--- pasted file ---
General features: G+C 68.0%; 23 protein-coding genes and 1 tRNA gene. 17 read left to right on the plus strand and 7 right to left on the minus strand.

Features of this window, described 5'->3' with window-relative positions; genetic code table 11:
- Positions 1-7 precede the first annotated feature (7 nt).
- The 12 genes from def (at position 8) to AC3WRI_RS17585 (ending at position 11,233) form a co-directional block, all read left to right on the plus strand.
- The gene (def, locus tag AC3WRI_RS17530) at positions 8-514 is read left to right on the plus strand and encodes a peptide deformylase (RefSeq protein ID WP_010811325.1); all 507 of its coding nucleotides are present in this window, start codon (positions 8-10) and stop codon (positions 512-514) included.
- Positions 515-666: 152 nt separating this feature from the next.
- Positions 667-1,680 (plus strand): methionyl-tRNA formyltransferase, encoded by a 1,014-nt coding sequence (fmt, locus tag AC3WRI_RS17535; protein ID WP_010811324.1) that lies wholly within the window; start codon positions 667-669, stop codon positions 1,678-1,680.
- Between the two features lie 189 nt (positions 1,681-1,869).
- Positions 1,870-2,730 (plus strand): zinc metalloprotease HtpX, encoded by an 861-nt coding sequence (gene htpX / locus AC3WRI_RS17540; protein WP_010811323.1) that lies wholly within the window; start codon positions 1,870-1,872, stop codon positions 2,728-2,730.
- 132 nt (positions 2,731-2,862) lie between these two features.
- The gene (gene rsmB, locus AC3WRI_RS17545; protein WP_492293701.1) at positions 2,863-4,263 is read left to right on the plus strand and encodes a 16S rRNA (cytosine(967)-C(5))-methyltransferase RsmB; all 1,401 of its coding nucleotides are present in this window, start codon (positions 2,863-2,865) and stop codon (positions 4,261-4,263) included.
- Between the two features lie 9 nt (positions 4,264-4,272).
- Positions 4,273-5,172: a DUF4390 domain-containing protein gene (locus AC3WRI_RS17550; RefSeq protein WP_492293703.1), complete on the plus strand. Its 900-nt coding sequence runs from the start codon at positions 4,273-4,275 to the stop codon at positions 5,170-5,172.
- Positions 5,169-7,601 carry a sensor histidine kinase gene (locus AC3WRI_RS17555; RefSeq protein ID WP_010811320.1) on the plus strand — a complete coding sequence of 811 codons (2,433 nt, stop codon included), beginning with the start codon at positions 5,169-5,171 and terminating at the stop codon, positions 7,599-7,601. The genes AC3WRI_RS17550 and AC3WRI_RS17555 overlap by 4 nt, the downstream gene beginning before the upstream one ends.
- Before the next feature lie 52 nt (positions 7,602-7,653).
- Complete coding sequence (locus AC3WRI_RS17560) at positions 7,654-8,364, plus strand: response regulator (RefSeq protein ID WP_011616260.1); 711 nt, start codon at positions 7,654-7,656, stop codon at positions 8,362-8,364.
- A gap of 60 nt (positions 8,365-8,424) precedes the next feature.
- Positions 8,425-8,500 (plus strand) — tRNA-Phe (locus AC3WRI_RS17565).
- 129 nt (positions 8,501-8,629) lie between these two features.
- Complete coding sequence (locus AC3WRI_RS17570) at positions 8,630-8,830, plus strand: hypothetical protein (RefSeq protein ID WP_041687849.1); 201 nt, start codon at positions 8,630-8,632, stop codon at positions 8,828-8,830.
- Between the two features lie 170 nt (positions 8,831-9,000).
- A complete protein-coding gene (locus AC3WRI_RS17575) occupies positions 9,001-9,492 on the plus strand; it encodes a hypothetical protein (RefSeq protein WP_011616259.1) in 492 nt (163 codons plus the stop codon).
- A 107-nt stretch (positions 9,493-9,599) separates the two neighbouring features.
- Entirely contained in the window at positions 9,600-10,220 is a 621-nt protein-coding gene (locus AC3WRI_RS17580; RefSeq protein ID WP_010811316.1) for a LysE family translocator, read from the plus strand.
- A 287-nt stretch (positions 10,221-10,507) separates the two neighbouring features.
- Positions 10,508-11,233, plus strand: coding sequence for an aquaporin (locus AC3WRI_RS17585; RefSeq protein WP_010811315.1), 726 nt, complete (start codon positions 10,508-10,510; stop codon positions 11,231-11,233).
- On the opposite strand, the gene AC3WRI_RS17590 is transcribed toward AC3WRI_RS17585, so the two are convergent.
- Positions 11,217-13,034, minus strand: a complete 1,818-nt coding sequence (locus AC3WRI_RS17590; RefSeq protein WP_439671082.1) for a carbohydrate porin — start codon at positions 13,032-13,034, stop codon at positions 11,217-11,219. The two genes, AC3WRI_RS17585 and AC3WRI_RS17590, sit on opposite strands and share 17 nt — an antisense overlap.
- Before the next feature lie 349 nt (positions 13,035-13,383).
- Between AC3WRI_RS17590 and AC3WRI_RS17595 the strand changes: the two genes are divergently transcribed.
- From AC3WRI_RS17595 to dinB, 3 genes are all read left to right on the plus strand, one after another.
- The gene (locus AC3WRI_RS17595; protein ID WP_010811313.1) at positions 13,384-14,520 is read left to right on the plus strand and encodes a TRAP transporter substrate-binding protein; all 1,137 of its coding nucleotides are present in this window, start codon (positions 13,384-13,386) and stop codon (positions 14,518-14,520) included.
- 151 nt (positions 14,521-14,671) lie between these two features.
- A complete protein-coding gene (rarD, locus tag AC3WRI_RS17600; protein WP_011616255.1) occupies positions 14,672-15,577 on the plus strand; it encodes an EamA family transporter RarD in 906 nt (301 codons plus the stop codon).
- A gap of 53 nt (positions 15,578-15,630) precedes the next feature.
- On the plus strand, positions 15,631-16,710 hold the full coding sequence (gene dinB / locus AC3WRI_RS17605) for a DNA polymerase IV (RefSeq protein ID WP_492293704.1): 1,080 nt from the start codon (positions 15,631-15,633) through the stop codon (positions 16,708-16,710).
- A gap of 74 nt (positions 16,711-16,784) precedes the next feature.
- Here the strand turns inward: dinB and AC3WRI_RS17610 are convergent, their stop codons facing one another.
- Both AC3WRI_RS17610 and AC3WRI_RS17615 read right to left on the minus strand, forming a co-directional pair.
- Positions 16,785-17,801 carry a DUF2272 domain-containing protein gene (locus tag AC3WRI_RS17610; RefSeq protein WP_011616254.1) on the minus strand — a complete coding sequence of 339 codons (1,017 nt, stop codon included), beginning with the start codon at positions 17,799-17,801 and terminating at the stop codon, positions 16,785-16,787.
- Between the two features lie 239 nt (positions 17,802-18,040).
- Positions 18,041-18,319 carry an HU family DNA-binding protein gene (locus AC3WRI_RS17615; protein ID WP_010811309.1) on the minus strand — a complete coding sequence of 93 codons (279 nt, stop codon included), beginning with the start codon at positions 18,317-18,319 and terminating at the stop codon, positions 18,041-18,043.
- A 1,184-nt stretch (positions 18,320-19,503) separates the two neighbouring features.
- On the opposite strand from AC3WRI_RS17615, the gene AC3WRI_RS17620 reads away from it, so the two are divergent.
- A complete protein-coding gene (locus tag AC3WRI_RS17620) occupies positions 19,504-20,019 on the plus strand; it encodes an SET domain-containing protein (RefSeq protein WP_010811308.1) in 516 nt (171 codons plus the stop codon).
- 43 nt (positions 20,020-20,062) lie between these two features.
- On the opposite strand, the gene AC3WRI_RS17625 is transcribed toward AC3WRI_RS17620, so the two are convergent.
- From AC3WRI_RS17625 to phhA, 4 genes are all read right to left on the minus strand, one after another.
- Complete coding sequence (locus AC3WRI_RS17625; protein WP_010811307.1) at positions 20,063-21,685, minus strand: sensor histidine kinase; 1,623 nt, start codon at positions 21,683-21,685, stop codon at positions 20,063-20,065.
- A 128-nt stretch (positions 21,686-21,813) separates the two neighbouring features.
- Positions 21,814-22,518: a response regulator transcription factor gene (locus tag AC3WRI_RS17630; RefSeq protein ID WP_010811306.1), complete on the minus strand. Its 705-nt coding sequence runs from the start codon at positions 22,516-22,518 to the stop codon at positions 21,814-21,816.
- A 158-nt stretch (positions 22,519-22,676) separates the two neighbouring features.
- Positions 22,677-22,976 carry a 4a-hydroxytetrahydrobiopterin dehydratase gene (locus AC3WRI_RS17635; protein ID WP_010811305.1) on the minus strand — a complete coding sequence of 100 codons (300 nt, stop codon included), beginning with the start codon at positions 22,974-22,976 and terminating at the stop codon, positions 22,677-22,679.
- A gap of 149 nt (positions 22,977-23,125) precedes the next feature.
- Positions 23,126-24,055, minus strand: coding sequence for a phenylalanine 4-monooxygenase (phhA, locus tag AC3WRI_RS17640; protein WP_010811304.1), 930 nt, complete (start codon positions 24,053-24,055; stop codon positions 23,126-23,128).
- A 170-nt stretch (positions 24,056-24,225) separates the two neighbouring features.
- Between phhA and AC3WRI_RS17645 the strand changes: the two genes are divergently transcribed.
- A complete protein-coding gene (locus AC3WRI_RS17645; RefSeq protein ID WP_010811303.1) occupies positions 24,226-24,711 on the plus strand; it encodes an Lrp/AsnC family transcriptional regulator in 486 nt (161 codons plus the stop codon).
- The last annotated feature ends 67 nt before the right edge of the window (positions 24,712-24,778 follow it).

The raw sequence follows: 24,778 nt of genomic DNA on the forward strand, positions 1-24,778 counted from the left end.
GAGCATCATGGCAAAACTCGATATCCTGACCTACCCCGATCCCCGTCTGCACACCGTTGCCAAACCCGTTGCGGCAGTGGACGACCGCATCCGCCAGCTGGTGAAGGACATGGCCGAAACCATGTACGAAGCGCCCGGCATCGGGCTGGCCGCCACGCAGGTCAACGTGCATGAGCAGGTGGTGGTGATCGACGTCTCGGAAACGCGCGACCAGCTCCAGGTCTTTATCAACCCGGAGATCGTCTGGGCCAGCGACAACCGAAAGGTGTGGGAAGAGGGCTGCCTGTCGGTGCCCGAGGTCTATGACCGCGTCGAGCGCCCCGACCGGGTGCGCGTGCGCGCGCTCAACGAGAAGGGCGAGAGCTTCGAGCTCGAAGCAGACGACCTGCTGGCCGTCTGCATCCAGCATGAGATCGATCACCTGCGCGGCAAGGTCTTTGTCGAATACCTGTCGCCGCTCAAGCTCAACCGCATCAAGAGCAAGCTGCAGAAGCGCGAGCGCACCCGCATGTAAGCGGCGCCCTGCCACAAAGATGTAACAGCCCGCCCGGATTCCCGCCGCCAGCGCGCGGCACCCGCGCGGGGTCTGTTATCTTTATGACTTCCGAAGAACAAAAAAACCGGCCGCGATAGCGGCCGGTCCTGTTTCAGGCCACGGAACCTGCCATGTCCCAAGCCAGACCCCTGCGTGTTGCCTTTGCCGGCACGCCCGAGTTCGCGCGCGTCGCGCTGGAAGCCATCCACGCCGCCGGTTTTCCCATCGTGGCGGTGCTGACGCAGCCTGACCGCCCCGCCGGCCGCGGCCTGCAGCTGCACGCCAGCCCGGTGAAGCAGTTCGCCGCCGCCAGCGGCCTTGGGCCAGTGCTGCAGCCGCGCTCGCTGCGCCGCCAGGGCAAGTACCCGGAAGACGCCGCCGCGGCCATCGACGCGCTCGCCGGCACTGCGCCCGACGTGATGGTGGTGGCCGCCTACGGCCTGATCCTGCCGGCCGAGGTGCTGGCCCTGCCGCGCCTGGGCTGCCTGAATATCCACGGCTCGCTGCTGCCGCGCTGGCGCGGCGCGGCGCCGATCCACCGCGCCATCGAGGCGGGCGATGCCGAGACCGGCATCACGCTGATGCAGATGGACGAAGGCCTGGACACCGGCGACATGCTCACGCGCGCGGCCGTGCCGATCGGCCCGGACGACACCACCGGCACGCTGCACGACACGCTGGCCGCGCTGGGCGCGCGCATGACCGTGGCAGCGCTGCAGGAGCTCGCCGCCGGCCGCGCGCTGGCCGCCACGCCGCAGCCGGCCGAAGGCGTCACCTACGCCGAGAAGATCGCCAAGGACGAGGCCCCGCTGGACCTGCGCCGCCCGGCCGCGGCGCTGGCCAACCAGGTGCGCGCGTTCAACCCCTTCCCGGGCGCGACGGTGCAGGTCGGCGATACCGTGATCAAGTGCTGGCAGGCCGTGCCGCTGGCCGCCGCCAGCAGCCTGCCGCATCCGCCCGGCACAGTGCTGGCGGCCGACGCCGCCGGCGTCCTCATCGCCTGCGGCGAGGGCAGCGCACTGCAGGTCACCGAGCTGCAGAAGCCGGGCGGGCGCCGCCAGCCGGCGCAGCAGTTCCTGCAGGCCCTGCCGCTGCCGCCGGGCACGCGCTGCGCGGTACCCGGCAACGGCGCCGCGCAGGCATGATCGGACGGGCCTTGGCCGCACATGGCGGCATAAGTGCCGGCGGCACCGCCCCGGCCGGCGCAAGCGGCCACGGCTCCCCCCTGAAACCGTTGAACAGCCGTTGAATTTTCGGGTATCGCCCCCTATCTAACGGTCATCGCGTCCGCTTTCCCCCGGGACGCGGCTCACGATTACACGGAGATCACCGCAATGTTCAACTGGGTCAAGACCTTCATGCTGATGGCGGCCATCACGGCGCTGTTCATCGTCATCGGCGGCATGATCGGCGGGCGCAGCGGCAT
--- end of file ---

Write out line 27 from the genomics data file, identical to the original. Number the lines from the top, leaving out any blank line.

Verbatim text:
- On the opposite strand, the gene AC3WRI_RS17590 is transcribed toward AC3WRI_RS17585, so the two are convergent.